What does a blockade of the Red Sea mean for supply chains?

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By Patrick Lepperhoff, Principal at INVERTO and supply chain management expert.

We experienced what a blockade of the Red Sea means in spring 2021 when the Ever Given got stuck in the Suez Canal. Within a few days, a traffic jam of several hundred ships formed.

Although the canal was only blocked for six days at the time, the difficulties continued for several months afterwards: These six days permanently disrupted the precisely timed schedules of the ports in the Mediterranean and on the North Sea, so that the affected ships were first stuck in the Suez Canal and then at the port of destination and were consequently also unable to service their follow-up orders. In the short term, this further exacerbated the container shortage and freight rates remained at a high level.”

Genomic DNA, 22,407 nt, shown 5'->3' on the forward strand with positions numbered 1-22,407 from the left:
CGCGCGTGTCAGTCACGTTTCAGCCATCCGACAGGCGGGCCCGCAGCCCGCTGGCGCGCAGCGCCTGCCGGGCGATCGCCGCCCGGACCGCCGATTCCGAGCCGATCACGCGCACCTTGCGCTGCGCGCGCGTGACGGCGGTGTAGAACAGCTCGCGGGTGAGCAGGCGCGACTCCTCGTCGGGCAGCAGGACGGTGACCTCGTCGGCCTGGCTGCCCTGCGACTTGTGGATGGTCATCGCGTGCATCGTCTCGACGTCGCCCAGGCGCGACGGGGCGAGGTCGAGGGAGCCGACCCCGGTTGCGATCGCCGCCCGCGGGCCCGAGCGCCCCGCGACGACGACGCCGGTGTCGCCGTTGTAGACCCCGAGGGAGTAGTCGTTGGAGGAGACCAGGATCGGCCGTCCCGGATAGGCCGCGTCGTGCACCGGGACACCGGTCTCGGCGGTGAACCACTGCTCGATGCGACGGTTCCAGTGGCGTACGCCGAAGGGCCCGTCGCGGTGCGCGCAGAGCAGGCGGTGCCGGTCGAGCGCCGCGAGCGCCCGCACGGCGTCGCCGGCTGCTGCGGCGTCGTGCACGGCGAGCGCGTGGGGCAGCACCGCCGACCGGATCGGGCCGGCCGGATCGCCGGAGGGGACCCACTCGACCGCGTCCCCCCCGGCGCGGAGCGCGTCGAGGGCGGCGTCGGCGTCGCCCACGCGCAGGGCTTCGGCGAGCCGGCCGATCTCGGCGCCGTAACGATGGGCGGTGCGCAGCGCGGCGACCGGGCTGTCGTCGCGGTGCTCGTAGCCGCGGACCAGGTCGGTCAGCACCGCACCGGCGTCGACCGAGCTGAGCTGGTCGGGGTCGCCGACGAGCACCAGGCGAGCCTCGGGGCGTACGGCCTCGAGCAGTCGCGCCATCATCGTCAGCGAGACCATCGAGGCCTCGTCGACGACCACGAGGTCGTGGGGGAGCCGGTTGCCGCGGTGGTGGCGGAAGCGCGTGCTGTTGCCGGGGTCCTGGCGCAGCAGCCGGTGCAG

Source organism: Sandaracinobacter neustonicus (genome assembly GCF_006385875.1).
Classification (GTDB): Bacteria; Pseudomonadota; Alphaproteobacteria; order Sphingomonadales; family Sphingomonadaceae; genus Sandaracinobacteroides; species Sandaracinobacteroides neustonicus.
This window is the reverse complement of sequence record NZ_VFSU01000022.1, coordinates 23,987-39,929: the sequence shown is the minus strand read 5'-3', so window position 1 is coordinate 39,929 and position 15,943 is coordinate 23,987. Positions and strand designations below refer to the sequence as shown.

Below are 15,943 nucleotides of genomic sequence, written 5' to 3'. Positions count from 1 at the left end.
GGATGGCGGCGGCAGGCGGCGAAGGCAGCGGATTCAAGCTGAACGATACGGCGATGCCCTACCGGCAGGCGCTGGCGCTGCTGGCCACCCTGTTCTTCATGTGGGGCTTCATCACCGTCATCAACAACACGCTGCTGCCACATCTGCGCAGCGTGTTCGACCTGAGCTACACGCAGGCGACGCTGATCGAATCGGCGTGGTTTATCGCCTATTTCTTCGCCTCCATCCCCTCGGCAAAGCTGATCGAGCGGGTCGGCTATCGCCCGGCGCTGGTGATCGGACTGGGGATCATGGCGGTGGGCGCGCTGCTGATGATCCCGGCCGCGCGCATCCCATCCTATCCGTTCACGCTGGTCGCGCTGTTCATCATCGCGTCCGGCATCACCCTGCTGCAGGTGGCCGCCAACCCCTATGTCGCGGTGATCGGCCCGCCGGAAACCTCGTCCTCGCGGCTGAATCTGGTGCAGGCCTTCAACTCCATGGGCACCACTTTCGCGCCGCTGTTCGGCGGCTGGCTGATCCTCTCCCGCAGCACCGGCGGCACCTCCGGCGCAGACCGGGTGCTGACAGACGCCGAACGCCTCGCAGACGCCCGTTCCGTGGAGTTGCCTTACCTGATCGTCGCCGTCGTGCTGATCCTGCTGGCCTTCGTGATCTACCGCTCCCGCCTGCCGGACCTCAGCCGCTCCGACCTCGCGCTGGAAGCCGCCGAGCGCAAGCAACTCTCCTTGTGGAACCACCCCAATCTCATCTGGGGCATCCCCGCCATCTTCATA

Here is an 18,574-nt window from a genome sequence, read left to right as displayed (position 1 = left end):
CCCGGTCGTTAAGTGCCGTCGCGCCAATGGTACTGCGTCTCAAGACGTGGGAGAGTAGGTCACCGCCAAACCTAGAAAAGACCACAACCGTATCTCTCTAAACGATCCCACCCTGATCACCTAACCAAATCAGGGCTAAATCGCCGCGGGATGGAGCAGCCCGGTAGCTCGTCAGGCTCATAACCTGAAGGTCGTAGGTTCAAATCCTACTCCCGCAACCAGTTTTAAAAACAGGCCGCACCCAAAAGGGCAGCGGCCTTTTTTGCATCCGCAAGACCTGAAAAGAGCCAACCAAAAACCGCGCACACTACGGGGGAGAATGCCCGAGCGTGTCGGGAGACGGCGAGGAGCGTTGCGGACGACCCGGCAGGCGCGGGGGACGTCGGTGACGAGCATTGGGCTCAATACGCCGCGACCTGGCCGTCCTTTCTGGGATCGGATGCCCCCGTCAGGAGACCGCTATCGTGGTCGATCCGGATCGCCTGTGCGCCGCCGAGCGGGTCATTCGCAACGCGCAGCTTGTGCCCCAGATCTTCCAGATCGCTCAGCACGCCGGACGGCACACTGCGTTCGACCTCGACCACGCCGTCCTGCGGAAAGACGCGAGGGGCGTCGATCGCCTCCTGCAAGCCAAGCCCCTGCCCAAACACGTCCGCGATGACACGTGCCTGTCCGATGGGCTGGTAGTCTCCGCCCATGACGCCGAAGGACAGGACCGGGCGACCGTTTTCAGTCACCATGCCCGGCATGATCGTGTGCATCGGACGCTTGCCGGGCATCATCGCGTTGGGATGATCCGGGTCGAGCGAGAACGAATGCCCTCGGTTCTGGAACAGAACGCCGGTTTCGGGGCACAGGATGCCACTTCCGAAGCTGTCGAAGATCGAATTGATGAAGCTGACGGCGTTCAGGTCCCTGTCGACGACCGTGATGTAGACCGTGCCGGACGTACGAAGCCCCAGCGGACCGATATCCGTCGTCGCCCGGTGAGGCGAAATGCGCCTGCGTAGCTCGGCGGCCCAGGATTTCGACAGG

The first shipping companies have already instructed their captains to take the route around Africa, which is much longer, takes more time and increases costs.”

Companies waiting for goods from East Asia should consider alternative means of transportation - the costs may be higher, but a loss of production or empty shelves would be far more expensive.

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